Scene :: 4 Train, Sunday Morning

The 4 train on a Sunday morning:
Excuse me folks, I'm really sorry, but if anybody can find it in their heart, I just need a little help, just a little something to get a donut, a cup of coffee. I'm not a bad man, I just need a little help.
He moves slowly from one end of the car to the other. I'm scribbling notes, those with headphones try to sustain the illusion the rest of the world is silent, people bend themselves over their books, busy themselves with their hands. I spend a lot of time on the train thinking about the ways that we allow other people -- or, as is more often the case, that we don't allow -- into our everyday lives.

Georg Simmel's passage on the 'blasé attitude':
The essence of the blasé attitude is an indifference toward the distinctions between things. Not in the sense that they are not perceived, as in the case of mental dullness, but rather than the meaning and the value of the distinctions between things, and therewith of the things themselves, are experienced as meaningless. They appear to the blasé person in a homogenous, flat and grey colour with no one of them worthy of being preferred to another.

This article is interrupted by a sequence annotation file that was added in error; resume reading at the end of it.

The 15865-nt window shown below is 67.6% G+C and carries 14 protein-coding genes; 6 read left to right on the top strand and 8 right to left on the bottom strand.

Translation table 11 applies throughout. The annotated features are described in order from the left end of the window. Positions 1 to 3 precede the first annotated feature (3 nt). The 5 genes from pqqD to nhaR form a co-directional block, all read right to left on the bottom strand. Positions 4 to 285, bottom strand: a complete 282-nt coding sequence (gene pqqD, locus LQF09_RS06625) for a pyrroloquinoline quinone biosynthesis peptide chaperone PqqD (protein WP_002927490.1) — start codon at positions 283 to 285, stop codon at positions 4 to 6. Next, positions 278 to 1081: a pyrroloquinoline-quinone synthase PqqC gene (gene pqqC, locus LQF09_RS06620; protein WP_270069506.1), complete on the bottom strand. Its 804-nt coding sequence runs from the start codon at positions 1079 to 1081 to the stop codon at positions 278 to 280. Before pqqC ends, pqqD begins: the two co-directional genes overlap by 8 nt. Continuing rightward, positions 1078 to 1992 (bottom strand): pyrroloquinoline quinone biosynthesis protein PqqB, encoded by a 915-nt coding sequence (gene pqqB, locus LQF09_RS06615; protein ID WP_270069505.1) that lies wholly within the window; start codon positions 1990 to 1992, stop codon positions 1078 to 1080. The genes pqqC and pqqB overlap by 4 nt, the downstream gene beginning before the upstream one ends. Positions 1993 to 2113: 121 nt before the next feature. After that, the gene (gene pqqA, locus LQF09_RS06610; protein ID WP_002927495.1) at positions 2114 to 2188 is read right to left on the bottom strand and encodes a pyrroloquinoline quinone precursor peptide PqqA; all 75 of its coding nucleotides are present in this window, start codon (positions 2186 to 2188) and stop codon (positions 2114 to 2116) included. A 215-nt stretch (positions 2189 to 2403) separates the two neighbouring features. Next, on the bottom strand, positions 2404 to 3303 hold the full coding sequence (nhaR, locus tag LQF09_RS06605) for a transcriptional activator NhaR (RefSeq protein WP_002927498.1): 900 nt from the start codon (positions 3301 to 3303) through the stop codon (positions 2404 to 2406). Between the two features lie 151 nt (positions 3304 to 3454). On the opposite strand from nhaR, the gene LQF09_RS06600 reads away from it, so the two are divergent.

And I wonder a lot at my own position in this -- on the one hand, I listen (and note), but on the other, I don't reach out in a gesture of acknowledgment.

Remembering something I wrote a year ago:
I went to a talk last week where the speaker spoke about his imagination of a revolutionary humanism, a world in which exchange value was more in line with the use value of things, one in which money no longer stood as a proxy for social power. It was an inspiring talk, in that best sense of giving one breath to speak, but I wondered at myself: At my ability to tell a man on the street in shabby, unwashed clothes that I didn't have a dollar, even as I was walking to give away a bag of clothing. What saddened me most was not the substance of my response so much as it was how easy it was.
"Naw," as I let my voice shift into a different register, "I don't have one."


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